x Abu Dhabi, UAETuesday 25 July 2017

Life in the fast lane suits Stoch

Marcotti's man This Slovakian winger lacks size, but his speed, power and dazzling runs will soon take him to football's biggest stage.

FC Twente's Miroslav Stoch combines blinding speed with outstanding ball control.
FC Twente's Miroslav Stoch combines blinding speed with outstanding ball control.

You have heard the story a million times. Boy gets football at the age of 5. Boy sleeps with football, goes to school with football, eats breakfast with football. He finds a way to go up three flights of stairs, always with the football, no hands. It is the first thing he sees in the morning, the last thing he sees at night. At eight, he watches Ronaldo's famous goal - the original one - for Barcelona against Compostela and insists on re-enacting it, enlisting older boys to play the opposing defenders. And he beats them. Every time.

When Miroslav Stoch's parents filled out forms for him to join the youth academy at FC Nitra, his hometown club in Slovakia, the coaches were a bit concerned; he was so small. But when they saw him on the pitch all doubt vanished. Yes, he was tiny with short legs, but he was built squat and low, a relative powerhouse. And, when he took off into space, he had the ability to accelerate away from opponents. Over the first five yards, other players might take five steps, he took twice as many, motoring away like a shot.

So it wasn't a surprise that, year after year, he played with the older age groups and more than held his own. At 15, Nitra wanted him to make his debut in the first team, but Slovakian league rules meant he had to wait for his 16th birthday. He played for only a minute on his debut - at home, against Spartak Trnava - but it was enough time for him to conjure up a mesmerising dribbling run followed by a shot which cannoned off the post.

By this point he was being invited for trials abroad and Nitra knew better than to stand in his way. In fact, he spent most of the latter half of the 2005-06 campaign going for trials. It came down to the French club Nice - whose chief scout had first seen him as a 14-year-old - and Chelsea from the English Premier League, relative latecomers in the chase for Stoch. He opted for Stamford Bridge, partly because of the diminutive superstar who played there before him: Gianfranco Zola.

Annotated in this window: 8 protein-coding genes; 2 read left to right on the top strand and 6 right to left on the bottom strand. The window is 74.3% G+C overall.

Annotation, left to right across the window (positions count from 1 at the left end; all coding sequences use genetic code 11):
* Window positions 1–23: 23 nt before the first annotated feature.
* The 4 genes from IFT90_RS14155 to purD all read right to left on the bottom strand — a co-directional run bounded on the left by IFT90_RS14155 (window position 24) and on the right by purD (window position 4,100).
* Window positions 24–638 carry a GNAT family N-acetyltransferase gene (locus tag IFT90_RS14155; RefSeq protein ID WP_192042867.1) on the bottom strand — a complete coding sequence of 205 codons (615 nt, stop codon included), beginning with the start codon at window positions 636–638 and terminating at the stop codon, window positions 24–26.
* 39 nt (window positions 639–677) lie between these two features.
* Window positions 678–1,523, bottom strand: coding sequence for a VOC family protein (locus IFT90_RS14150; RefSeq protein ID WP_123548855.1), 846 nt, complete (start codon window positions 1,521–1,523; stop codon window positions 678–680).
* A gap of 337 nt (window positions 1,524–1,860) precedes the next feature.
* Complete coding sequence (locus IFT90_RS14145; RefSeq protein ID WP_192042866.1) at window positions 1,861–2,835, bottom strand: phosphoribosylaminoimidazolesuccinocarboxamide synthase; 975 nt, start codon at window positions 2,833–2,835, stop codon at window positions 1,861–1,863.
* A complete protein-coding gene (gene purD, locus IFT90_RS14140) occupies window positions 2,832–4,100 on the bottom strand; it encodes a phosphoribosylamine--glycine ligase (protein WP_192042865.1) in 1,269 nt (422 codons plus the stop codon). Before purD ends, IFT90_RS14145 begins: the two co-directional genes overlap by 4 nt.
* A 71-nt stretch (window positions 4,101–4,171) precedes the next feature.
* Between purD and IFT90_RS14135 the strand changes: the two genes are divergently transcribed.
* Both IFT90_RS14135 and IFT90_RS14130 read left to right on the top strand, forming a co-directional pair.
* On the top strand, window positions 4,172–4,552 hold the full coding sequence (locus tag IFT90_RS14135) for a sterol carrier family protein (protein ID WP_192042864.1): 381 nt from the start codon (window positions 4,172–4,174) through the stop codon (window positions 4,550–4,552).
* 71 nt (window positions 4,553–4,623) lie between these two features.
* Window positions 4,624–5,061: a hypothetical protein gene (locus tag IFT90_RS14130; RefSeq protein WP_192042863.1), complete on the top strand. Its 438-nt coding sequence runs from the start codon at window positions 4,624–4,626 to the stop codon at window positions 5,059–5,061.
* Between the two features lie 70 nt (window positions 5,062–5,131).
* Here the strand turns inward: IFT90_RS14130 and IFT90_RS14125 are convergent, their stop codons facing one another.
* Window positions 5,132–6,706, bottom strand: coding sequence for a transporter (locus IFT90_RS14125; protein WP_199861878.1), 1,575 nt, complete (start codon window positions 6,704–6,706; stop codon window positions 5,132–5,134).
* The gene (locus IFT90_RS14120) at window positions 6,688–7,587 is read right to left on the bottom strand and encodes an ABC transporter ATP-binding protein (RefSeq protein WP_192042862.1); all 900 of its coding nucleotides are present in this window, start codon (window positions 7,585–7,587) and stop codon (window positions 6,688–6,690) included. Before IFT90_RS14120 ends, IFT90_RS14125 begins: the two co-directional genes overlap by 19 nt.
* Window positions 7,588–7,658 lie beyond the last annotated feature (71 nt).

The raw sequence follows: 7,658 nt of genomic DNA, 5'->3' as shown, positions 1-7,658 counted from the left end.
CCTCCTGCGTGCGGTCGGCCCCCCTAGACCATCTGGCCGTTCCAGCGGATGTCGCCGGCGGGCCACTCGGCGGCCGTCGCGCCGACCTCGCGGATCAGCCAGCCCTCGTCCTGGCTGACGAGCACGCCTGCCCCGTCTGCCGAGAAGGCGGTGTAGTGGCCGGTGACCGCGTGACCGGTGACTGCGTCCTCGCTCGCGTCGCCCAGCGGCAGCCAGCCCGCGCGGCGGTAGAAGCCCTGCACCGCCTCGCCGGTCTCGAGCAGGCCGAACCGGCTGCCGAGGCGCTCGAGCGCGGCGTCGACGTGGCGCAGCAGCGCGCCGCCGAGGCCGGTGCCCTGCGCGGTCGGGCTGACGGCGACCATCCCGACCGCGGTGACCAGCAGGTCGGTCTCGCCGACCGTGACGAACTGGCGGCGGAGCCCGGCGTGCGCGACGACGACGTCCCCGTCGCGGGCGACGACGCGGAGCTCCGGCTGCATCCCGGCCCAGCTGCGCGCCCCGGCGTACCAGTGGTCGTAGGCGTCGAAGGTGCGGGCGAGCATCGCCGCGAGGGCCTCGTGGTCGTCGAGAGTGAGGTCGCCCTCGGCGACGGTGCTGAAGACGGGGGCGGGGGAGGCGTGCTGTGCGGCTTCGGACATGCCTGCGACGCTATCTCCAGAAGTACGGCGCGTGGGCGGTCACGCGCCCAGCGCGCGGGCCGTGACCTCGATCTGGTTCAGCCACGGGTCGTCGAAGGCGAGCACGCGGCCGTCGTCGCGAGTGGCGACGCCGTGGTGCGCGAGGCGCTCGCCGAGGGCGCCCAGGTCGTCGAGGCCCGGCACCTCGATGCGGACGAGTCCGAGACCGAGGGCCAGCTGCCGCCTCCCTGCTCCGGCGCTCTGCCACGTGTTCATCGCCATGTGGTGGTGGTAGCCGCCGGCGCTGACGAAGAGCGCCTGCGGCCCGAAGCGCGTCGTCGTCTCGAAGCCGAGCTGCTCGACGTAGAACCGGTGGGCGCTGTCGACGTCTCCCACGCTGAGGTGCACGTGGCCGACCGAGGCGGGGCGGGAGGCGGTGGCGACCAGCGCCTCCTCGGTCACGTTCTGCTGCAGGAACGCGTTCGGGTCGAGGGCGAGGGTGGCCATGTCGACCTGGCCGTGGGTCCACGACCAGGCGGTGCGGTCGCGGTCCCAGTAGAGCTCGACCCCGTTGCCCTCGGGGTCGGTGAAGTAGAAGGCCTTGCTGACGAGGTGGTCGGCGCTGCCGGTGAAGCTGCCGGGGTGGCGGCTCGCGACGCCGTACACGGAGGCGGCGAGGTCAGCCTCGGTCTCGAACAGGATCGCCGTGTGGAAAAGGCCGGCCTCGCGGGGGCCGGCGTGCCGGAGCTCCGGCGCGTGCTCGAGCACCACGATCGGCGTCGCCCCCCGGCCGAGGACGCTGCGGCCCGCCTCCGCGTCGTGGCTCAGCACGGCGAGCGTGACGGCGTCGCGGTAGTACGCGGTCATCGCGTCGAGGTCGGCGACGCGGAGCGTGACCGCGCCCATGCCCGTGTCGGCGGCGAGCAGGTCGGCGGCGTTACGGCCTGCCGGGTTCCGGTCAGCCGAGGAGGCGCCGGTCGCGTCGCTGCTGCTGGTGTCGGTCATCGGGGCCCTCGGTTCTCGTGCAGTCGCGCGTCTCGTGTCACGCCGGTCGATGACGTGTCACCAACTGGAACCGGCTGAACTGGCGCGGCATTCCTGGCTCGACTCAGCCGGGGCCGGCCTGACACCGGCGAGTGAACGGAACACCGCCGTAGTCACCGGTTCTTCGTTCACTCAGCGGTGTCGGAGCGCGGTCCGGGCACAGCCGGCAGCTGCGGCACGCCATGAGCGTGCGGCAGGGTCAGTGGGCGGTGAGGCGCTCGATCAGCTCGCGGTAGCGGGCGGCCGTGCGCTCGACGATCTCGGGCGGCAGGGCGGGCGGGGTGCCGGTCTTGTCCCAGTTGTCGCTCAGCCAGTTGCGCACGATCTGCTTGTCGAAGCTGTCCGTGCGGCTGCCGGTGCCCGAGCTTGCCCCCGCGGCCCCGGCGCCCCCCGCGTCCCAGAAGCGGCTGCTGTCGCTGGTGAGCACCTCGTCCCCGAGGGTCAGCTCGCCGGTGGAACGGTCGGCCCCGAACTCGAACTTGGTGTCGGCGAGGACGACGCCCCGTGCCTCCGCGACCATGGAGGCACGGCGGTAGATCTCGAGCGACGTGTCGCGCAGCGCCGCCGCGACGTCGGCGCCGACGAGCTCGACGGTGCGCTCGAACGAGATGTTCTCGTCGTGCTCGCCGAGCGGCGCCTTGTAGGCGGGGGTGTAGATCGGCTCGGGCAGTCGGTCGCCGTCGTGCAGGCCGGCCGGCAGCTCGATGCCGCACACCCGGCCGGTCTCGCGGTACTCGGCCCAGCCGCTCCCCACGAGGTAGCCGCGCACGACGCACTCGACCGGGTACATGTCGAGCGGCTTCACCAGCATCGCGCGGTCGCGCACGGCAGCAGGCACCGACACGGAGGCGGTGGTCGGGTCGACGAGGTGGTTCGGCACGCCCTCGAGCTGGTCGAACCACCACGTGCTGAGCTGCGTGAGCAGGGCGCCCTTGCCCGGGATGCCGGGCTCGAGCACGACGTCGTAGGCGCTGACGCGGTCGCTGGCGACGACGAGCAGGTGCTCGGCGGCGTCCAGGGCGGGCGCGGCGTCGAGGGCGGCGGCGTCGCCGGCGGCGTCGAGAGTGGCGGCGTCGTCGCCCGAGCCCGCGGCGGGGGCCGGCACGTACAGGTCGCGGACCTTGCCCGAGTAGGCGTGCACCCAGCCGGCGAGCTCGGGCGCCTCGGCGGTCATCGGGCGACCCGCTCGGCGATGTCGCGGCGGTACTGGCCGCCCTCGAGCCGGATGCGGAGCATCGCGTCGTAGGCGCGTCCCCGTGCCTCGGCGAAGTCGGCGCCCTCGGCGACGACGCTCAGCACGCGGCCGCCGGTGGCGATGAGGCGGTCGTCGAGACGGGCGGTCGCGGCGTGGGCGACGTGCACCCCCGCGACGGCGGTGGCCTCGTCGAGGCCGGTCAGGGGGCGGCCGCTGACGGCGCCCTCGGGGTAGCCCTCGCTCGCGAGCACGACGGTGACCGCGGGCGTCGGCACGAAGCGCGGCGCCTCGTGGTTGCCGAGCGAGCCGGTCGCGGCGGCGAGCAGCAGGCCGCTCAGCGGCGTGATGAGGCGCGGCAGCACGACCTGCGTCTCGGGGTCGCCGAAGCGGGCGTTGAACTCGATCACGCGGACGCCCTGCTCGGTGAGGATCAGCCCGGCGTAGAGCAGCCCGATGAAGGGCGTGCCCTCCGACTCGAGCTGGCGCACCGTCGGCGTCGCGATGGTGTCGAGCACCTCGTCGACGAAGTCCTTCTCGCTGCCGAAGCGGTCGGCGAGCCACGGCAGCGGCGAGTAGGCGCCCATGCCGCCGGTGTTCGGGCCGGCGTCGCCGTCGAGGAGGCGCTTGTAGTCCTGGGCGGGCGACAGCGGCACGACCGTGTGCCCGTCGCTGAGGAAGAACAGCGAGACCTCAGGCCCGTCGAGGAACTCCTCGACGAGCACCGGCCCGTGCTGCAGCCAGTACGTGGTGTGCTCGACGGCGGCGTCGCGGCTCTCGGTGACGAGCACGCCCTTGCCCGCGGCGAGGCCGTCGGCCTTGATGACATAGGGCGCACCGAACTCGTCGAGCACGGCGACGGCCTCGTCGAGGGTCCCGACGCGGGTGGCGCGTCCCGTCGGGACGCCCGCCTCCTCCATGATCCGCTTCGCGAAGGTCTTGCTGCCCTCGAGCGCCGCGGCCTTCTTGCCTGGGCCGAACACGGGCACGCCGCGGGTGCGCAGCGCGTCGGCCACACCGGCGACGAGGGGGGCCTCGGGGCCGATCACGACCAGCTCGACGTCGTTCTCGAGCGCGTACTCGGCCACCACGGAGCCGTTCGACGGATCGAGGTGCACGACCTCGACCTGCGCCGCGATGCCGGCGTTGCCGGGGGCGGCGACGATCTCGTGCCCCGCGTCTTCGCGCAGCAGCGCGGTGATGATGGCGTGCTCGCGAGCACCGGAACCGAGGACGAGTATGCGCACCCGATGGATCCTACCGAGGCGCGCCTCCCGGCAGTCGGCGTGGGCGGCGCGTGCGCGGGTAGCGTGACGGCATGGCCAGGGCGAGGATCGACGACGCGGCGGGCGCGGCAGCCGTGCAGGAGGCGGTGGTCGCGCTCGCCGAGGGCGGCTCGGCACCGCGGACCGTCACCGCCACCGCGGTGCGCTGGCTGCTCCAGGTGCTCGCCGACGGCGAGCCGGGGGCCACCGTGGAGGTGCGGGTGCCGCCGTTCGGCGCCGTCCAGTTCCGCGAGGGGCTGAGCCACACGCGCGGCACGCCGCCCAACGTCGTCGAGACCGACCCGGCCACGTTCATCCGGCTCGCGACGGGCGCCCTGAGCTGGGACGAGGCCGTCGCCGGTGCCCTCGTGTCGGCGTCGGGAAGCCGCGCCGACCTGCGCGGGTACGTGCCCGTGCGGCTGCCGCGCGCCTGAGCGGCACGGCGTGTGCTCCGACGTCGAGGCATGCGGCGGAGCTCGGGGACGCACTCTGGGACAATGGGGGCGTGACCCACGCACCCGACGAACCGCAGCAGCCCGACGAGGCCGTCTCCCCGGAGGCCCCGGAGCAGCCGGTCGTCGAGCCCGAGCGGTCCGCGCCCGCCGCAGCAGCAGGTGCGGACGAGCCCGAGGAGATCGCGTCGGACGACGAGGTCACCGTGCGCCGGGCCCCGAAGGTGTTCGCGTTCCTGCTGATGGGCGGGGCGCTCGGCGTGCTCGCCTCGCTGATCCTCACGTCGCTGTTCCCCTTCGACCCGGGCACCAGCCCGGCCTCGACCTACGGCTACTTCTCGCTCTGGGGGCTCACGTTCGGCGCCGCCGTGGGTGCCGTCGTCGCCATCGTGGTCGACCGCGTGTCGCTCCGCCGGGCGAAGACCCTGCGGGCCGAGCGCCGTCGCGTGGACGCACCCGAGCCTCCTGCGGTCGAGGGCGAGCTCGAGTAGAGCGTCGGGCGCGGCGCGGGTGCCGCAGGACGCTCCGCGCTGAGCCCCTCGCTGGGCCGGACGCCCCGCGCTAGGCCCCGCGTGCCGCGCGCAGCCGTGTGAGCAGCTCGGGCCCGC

His first two seasons in West London were, effectively, a long apprenticeship in which he hit every milestone along the way. In his first year, he starred in the youth team, ending the season as top goalscorer, despite being deployed on the wing. He followed that up by moving into the reserves without missing a beat and, by the end of the year, he was on the verge of making his debut under Avram Grant. He duly broke into the first-team in 2008-09 and impressed early in the season, though, after Guus Hiddink took over in February, his playing time diminished. But it was a blip, nothing more. And plenty of teams had seen what he had to offer.

Chelsea signed him to a long-term contract and loaned him to Twente. What better place to refine his game than in the attack-minded, technically solid Dutch Eredivisie, for a side that played a pure 4-3-3? Steve McClaren, the club's English manager, told Voetbal International that he expected Stoch to be a game-changer off the bench and an occasional starter. But that view changed very quickly. He fit seamlessly into Twente's system, forming a devastating partnership with Bryan Ruiz on the opposite wing. It was enough to take Twente to the brink of their first league title since 1926: they can clinch it tomorrow away at NAC Breda by equalling or bettering Ajax's result.

There will be mixed emotions, regardless of what happens tomorrow. Even if Twente triumph, this team will be broken up. Bryan Ruiz has plenty of suitors, Blaise Nkufo has already signed for Major League Soccer's Seattle Sounders and Stoch will be heading back to the Premier League. He does not yet know whether he will be back at Chelsea or whether they will give him another year on loan at another English club. But he has time to worry about that. After the final whistle today, he'll have one thought on his mind: carrying Slovakia as far as they can go in the World Cup. Because, in the meantime, this season also marked his development into a key figure in Vladimir Weiss's national team, surprise qualifiers for South Africa 2010.

When he made his debut back in February 2009, he had yet to start a game at club level. But since then he has become a crucial foil for the Napoli player Marek Hamsik's runs from midfield and, this summer, will test himself against the best. And if he closes his eyes, he might just imagine himself recreating that Ronaldo goal on the biggest stage of them all. sports@thenational.ae NAC Breda v FC Twente, Aljazeera Sport + 6 & NEC Nijmegen v Ajax, Aljazeera Sport + 10, both at 4.30pm tomorrow